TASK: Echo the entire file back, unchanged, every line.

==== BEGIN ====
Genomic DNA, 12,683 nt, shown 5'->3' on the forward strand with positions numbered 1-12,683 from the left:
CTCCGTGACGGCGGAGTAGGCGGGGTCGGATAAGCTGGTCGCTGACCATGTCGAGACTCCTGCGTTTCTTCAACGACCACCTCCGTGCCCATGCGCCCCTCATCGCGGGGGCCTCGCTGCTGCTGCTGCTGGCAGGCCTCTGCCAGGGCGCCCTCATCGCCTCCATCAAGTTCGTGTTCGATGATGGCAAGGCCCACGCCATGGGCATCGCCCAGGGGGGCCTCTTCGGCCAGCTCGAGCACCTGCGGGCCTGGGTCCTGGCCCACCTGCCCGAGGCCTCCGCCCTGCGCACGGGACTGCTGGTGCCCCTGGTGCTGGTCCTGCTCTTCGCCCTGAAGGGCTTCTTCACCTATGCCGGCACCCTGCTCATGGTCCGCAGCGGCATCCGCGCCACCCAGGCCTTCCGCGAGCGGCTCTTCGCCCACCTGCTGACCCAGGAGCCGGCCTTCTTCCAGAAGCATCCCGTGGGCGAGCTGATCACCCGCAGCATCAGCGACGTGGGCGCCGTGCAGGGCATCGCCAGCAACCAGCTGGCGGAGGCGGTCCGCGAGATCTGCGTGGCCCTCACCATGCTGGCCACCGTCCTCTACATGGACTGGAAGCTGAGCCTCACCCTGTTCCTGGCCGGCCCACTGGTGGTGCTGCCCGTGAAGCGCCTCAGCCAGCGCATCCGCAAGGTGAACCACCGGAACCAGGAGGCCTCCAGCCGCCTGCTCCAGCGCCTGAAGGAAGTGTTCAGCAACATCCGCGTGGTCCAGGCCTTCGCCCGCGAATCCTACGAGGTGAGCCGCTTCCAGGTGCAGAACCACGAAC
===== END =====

Genomic DNA, 12,683 nt, shown 5'->3' on the forward strand with positions numbered 1-12,683 from the left:
CTCCGTGACGGCGGAGTAGGCGGGGTCGGATAAGCTGGTCGCTGACCATGTCGAGACTCCTGCGTTTCTTCAACGACCACCTCCGTGCCCATGCGCCCCTCATCGCGGGGGCCTCGCTGCTGCTGCTGCTGGCAGGCCTCTGCCAGGGCGCCCTCATCGCCTCCATCAAGTTCGTGTTCGATGATGGCAAGGCCCACGCCATGGGCATCGCCCAGGGGGGCCTCTTCGGCCAGCTCGAGCACCTGCGGGCCTGGGTCCTGGCCCACCTGCCCGAGGCCTCCGCCCTGCGCACGGGACTGCTGGTGCCCCTGGTGCTGGTCCTGCTCTTCGCCCTGAAGGGCTTCTTCACCTATGCCGGCACCCTGCTCATGGTCCGCAGCGGCATCCGCGCCACCCAGGCCTTCCGCGAGCGGCTCTTCGCCCACCTGCTGACCCAGGAGCCGGCCTTCTTCCAGAAGCATCCCGTGGGCGAGCTGATCACCCGCAGCATCAGCGACGTGGGCGCCGTGCAGGGCATCGCCAGCAACCAGCTGGCGGAGGCGGTCCGCGAGATCTGCGTGGCCCTCACCATGCTGGCCACCGTCCTCTACATGGACTGGAAGCTGAGCCTCACCCTGTTCCTGGCCGGCCCACTGGTGGTGCTGCCCGTGAAGCGCCTCAGCCAGCGCATCCGCAAGGTGAACCACCGGAACCAGGAGGCCTCCAGCCGCCTGCTCCAGCGCCTGAAGGAAGTGTTCAGCAACATCCGCGTGGTCCAGGCCTTCGCCCGCGAATCCTACGAGGTGAGCCGCTTCCAGGTGCAGAACCACGAAC